Here’s a nice bit of synchronicity: on Saturday, September 6, Kevin Smith attended the world premiere of Tusk, a movie about a crazed killer who cuts up his victims to make them resemble walruses. On Saturday, September 6, John Waters attended the not-so world premiere of Serial Mom, a movie about a crazed housewife who cuts up her neighbors when they fail to follow polite social norms. Two cult directors, both who have spent their career highlighting a particular region and the allure of bizarre, ritualized behaviors. And yet, while Waters’s reputation as a filmmaker has never been higher, Smith is trying to come back from a retirement that few cared about in the first place.
The problem with Kevin Smith is not simply that he has refused to change; as John Waters demonstrates, there is a place in high society for the campy maverick who pits himself as the antithesis of all things Hollywood. The problem with Smith is that his culture has changed around him. The types of characters that exist in Smith’s earliest work – Clerks, Mallrats – have gone from social misfits to the target demographic for every blockbuster production. Conversations about the minutiae of science-fiction films are now the bane of marketing departments; incongruous plot points can ruin box office projections and send a director on the interview circuit before the film has even started shooting. And where before, intolerance could be perceived as the immaturity of the young and isolated, now gamers can rise up with once voice and loudly declare, we’re not going to change, and we’d prefer you don’t, either.
There is only one John Waters, but we all are personally acquainted with a Kevin Smith or two, and to be honest, he’s kind of a dick.
Which brings me to my good news about Tusk: whether you like Smith or not, Tusk is the film for you. If you think that Smith is a sophomoric writer who spends too much time on the scatological, then you will find the professional podcaster Wallace Bryton played by Justin Long to be among Smith’s worst characters. You will also really, really dislike the time spent on the third act’s Surprise Guest Star, who rambles wildly in a spotty French Canadian accent and grinds the narrative to a halt. You might also-also be frustrated with the long-suffering girlfriend character who fluctuates wildly between nagging, cheating, and frantically searching for her walrus boyfriend; Smith’s characters have a tendency to win back the girl without having to alter their worldview in any way, and Tusk paints Ally as suffering from a kind-of Stockholm Syndrome in her relationship with Wallace.
On the other hand, there is the Smith who can draw on a vast network of collaborators and get first-rate performances in a second-rate concept. Justin Long may spend most of the movie in a glorified fat-suit, but he’s no stranger to horror; like in Jeepers Creepers, Long’s nervous energy as an actor is well-suited to someone who cannot quite come to terms with the situation he is in. Michael Parks also shines as Howard Howe. There’s not a lot of depth there, and Smith makes the actor really slum it up in a late scene with Surprise Guest Star, but Parks’s very presence balances out some of the idiocy and gives Tusk the gravitas booster shot it so desperately needs. In fact, the film is able to realize its full potential in an early scene between the two. When Wallace wakes up finds himself strapped to a wheelchair with a missing leg, Howard begins to improvise a story about a brown recluse spider and a neighboring surgeon, making himself laugh at the absurdity of his own lies. Here Wallace lets down his guard for the first time while Howard’s insanity begins to bubble to the surface. It’s a killer scene – the best in the movie – and a reminder that Smith’s characters are at their best when they’re, basically, making shit up.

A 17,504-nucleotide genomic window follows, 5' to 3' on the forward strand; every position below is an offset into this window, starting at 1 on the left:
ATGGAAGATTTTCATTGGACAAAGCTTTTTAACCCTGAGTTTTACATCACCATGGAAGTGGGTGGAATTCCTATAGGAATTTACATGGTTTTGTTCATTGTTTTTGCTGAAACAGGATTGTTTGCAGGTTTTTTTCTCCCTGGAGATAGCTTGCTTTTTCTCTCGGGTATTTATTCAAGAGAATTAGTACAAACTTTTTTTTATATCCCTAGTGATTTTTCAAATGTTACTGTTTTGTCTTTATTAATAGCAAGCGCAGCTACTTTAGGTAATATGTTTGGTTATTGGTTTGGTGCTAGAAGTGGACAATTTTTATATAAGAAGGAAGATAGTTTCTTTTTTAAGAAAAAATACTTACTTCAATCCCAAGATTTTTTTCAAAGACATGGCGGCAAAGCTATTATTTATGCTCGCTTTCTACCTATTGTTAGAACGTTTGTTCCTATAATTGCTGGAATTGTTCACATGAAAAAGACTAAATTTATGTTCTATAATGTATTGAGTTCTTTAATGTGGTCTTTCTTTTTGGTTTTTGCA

Tusk is not a film that will change your opinion about Smith; in fact, it is not a film that seems capable of stepping outside the persona of its writer-director. Though it may aspire to be a satire of the body-horror genre, Smith has no interest in elevating the conventions of the genre above his own tropes as a filmmaker. This means that any review of the film is, essentially, a review of the filmmaker. You could say that Tusk is a movie that lacks teeth; you could also say that the only difference between Smith and Howard is the former’s inability to make a cut. Ultimately, though, this is a film made by one man for thousands of people who think exactly like him. The only real mystery for the rest of us is whether Smith purchased the rights to the eponymous Fleetwood Mac song, and that, dear reader, is something I would never dream of spoiling.